Of course, there are also cool things that are not directly related to healthcare, but may provide interesting innovations in a secondary capacity, such as the unveiling of the world’s first autonomous racecar at the Indianapolis Motor Speedway. There are over 500 university students competing to win a $1.5 million prize in what’s billed as “the world’s first high-speed, head-to-head autonomous race.” The engineering types in my household are particularly excited to hear what that’s all about.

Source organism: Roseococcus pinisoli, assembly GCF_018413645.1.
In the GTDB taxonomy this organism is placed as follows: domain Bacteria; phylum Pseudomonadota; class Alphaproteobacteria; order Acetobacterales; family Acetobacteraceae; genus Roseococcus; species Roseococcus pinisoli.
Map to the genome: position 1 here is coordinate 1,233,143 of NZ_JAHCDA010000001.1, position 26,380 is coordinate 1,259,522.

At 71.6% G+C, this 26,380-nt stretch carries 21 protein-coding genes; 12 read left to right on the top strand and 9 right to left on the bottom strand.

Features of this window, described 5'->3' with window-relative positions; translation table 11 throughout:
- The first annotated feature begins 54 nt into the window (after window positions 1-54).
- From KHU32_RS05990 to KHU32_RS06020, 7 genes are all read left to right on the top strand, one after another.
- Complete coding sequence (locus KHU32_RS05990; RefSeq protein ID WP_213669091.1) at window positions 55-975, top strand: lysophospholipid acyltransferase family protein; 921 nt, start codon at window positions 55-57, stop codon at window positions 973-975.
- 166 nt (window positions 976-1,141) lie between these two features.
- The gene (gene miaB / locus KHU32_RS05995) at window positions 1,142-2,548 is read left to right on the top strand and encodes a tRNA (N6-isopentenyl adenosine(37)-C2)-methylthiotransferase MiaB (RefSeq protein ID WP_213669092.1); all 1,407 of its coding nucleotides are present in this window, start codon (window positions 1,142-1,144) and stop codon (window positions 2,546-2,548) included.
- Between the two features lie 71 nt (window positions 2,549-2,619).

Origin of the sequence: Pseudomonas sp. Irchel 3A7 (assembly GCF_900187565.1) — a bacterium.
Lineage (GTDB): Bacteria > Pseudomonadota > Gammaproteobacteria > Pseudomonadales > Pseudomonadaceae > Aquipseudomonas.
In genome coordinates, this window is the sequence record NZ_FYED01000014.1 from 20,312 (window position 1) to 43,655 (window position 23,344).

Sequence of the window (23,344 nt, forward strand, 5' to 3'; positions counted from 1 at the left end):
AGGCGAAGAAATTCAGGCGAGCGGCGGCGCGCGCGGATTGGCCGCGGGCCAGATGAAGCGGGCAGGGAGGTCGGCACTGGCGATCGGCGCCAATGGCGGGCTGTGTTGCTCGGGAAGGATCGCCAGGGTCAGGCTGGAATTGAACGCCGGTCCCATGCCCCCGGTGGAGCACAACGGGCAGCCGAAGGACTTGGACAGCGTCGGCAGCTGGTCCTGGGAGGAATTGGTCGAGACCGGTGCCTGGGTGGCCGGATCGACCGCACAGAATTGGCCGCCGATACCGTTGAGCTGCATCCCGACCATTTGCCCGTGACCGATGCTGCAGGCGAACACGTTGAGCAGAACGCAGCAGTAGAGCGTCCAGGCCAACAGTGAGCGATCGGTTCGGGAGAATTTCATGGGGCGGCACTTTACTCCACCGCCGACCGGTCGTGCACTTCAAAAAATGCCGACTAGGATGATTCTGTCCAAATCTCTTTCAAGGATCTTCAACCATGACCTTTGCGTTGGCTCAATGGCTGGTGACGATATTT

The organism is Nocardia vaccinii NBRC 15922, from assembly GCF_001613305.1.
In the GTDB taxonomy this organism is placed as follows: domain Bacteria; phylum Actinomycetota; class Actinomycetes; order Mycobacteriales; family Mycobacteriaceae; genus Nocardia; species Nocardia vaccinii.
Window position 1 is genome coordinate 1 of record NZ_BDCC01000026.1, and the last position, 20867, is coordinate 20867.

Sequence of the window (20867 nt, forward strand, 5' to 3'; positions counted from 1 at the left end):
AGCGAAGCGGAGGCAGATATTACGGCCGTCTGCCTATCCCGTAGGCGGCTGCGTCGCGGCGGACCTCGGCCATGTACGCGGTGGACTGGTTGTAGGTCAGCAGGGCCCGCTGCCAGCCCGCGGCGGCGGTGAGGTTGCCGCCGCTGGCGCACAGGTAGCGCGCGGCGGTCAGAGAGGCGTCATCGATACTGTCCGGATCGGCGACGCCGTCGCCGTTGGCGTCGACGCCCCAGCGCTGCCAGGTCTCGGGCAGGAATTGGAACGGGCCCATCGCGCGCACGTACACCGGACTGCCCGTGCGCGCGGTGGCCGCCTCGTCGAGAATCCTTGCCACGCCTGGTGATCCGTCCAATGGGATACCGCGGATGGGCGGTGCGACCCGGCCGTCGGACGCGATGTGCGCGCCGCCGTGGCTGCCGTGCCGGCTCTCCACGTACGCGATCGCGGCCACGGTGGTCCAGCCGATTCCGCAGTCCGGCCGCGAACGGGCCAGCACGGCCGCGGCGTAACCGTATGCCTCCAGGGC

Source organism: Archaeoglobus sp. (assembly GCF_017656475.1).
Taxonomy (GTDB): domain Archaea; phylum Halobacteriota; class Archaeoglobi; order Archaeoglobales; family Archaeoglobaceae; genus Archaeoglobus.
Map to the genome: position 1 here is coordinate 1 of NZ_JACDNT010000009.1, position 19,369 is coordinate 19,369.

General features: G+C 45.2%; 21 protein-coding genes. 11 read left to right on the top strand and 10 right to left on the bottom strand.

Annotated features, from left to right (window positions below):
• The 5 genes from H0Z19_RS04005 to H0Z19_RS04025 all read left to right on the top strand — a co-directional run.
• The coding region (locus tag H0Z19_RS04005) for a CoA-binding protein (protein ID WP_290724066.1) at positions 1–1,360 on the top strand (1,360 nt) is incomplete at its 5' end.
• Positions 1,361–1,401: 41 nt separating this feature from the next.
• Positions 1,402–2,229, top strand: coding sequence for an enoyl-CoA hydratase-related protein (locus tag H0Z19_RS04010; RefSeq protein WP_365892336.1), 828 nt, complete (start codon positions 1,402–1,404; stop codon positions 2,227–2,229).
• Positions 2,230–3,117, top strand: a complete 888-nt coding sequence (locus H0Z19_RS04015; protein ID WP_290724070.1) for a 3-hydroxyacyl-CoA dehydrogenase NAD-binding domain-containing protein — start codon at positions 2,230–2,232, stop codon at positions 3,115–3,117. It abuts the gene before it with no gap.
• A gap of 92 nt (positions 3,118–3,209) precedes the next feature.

Some of my show sessions start as early as 6:30 a.m. local time, so I’d better get my rest this week if I’m going to keep up. Unlike the typical Las Vegas show, though, I’ll be able to readily access snacks from my own refrigerator and won’t have to wait in an eternally long line for a bad cup of convention hall coffee. I’ve stocked in extra martini supplies so I can pretend like I’m actually at a trade show.
If you’re attending CES, let’s have a virtual cocktail together. You can find me on Twitter: @JayneHIStalkMD